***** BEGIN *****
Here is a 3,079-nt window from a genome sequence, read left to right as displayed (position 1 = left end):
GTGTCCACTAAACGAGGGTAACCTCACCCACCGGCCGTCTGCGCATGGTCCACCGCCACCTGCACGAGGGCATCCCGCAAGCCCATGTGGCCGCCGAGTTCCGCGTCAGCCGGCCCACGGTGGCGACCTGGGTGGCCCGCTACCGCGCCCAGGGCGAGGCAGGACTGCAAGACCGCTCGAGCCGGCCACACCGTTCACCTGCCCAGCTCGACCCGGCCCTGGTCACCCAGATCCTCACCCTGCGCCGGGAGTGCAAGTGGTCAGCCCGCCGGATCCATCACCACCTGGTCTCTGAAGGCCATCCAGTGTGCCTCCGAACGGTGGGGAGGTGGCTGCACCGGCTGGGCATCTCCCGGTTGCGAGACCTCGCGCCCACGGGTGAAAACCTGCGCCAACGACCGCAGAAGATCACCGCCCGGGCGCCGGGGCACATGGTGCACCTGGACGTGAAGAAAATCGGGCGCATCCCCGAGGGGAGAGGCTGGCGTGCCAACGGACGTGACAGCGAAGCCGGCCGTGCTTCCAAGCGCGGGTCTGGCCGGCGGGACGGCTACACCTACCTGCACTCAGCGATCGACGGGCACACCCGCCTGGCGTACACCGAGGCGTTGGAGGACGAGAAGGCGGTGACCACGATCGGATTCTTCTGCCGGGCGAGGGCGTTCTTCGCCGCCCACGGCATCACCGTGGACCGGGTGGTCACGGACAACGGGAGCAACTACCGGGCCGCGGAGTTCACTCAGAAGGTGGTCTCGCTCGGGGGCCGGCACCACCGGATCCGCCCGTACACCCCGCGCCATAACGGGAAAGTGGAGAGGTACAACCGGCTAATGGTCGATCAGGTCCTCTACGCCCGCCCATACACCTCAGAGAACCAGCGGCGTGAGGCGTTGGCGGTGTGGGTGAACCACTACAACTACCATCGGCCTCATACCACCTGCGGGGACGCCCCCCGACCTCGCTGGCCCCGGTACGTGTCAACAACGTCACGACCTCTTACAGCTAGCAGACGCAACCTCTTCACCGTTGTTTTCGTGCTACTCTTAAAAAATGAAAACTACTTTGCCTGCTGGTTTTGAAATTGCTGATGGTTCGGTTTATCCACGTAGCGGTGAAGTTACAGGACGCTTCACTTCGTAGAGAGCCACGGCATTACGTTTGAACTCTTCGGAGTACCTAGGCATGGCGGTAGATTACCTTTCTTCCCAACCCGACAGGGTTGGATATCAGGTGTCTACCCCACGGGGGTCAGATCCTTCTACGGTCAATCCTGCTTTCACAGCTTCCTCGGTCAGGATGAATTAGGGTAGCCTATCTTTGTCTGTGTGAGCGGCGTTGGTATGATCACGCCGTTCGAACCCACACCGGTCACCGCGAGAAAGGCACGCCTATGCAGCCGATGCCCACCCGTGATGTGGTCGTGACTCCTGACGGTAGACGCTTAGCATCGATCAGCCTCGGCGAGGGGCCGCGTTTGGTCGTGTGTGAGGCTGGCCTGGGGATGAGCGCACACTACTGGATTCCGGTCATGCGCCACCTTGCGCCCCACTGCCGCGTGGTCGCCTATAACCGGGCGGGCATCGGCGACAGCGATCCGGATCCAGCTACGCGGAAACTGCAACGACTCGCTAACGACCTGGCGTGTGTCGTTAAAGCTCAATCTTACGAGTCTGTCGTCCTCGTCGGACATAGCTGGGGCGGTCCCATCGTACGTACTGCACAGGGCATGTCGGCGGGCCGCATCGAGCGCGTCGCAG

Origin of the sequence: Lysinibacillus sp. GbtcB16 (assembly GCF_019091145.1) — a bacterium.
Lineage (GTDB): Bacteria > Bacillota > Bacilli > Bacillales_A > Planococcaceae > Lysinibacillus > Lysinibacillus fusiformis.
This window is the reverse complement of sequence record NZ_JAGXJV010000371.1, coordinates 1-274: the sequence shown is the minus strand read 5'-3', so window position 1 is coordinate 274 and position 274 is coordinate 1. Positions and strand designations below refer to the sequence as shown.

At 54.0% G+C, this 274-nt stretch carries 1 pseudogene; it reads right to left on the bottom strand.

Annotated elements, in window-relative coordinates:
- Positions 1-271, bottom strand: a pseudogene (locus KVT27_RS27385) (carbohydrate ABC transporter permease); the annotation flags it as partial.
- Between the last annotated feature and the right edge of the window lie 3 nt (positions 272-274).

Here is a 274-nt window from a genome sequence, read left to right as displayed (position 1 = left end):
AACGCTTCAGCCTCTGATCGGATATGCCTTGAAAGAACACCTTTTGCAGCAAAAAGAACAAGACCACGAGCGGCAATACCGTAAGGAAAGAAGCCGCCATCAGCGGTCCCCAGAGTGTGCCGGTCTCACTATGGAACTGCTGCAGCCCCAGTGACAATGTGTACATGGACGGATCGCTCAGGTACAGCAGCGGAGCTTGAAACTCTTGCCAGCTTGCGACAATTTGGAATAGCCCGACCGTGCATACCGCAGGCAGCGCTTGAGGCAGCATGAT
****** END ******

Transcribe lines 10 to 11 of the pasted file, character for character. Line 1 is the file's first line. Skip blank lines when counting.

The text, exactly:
Here is a 274-nt window from a genome sequence, read left to right as displayed (position 1 = left end):
AACGCTTCAGCCTCTGATCGGATATGCCTTGAAAGAACACCTTTTGCAGCAAAAAGAACAAGACCACGAGCGGCAATACCGTAAGGAAAGAAGCCGCCATCAGCGGTCCCCAGAGTGTGCCGGTCTCACTATGGAACTGCTGCAGCCCCAGTGACAATGTGTACATGGACGGATCGCTCAGGTACAGCAGCGGAGCTTGAAACTCTTGCCAGCTTGCGACAATTTGGAATAGCCCGACCGTGCATACCGCAGGCAGCGCTTGAGGCAGCATGAT